State Awarded Grant to Implement Mental Health Screenings in 10 Juvenile Courts

Friday, November 13, 2009 | 08:20am

NASHVILLE – The Tennessee Department of Mental Health and Developmental Disabilities, in partnership with the Tennessee Administrative Office of the Courts, has been awarded $196,742 for a Mental Health Criminal Justice Collaboration Grant from the Bureau of Justice Assistance. 

The grant will be used to implement the Tennessee Integrated Court Screening and Referral Project, an evidence-based intervention pilot project to address the mental health and substance abuse needs of children and youth who come into contact with the juvenile justice system in Tennessee. 

The project aims to serve approximately 6,000 children and youth with non-violent charges in 10 Tennessee county juvenile courts. The grant funding will offer a special emphasis on rural jurisdictions and with female clients. The intervention will train youth service officers to complete a standardized screening of children and youth for mental health needs prior to the Mandatory Detention Hearing. It will also aid in the referral and follow-up of identified children and youth to community-based services as appropriate through Department of Children’s Services Court Liaisons and Family Support Specialists.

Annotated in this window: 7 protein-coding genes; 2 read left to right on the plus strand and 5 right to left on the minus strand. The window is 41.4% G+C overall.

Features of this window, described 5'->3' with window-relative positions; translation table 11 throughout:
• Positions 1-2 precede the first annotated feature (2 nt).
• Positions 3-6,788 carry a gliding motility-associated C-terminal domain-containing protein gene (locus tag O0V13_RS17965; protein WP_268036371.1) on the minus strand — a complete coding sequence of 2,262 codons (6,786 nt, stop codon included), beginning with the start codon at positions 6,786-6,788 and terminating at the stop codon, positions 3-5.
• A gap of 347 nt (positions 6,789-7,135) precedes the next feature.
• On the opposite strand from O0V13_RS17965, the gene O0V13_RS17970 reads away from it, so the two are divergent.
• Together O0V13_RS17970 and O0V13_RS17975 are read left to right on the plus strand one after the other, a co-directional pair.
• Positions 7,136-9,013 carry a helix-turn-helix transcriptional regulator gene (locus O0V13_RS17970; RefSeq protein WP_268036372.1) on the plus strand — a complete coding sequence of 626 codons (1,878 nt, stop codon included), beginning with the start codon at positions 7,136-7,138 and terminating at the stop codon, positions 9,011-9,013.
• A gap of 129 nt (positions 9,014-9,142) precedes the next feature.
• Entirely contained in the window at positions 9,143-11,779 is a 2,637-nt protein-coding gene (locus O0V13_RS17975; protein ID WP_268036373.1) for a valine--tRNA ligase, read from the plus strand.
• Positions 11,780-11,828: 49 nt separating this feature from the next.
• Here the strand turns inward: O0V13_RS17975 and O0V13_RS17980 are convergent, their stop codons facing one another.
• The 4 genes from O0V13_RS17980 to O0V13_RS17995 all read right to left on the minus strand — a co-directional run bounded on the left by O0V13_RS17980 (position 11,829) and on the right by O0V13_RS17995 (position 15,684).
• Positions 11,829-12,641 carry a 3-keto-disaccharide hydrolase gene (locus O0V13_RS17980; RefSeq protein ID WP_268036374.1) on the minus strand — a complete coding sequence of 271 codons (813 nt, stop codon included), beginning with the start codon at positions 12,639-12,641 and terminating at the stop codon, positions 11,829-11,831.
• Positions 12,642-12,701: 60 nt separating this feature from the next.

“We are very excited about the potential of this pilot project to increase access to mental health and substance abuse services for this at-risk population,” said TDMHDD Commissioner Virginia Trotter Betts. “By encouraging early intervention and providing juvenile courts with child- and family-focused mental health and substance use information, it is our hope that we will reduce recidivism among juvenile offenders while improving their health status.”

“We are thrilled to partner with the Department of Mental Health and Developmental Disabilities, and we commend them for their leadership on this program,” said Libby Sykes, director of the Administrative Office of the Courts. “The data collected through this program will help judges make more informed decisions, while also diverting children with mental health issues from juvenile courts and into community-based programs when appropriate.”

The department will also be working with the Governor’s Office of Children’s Care Coordination, the Tennessee Department of Children’s Services, the Council on Children’s Mental Health, the Vanderbilt University Center for Excellence, and Tennessee Voices for Children to fully implement this program. 

The Bureau of Justice Assistance is a component of the Office of Justice Programs in the U.S. Department of Justice. For more information about the Bureau of Justice Assistance, please visit

For more information about the Tennessee Integrated Court Screening and Referral Project or mental health and substance use disorders please contact TDMHDD’s Office of Communications at (615) 253-4812 or visit


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